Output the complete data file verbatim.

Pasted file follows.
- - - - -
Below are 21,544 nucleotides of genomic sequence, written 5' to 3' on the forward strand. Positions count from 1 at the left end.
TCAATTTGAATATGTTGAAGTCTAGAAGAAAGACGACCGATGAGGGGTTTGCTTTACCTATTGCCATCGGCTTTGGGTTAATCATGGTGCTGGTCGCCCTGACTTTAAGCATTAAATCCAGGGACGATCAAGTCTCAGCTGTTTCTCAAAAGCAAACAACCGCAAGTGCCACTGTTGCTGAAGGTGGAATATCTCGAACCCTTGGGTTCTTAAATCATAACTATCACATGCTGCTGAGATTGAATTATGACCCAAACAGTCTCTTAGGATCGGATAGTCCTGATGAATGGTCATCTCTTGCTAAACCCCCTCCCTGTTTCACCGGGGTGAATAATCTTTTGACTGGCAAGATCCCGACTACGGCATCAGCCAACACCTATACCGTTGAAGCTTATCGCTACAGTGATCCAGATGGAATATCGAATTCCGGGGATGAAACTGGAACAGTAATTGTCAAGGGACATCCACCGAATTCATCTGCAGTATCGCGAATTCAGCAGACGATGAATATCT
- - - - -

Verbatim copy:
Below are 21,544 nucleotides of genomic sequence, written 5' to 3' on the forward strand. Positions count from 1 at the left end.
TCAATTTGAATATGTTGAAGTCTAGAAGAAAGACGACCGATGAGGGGTTTGCTTTACCTATTGCCATCGGCTTTGGGTTAATCATGGTGCTGGTCGCCCTGACTTTAAGCATTAAATCCAGGGACGATCAAGTCTCAGCTGTTTCTCAAAAGCAAACAACCGCAAGTGCCACTGTTGCTGAAGGTGGAATATCTCGAACCCTTGGGTTCTTAAATCATAACTATCACATGCTGCTGAGATTGAATTATGACCCAAACAGTCTCTTAGGATCGGATAGTCCTGATGAATGGTCATCTCTTGCTAAACCCCCTCCCTGTTTCACCGGGGTGAATAATCTTTTGACTGGCAAGATCCCGACTACGGCATCAGCCAACACCTATACCGTTGAAGCTTATCGCTACAGTGATCCAGATGGAATATCGAATTCCGGGGATGAAACTGGAACAGTAATTGTCAAGGGACATCCACCGAATTCATCTGCAGTATCGCGAATTCAGCAGACGATGAATATCT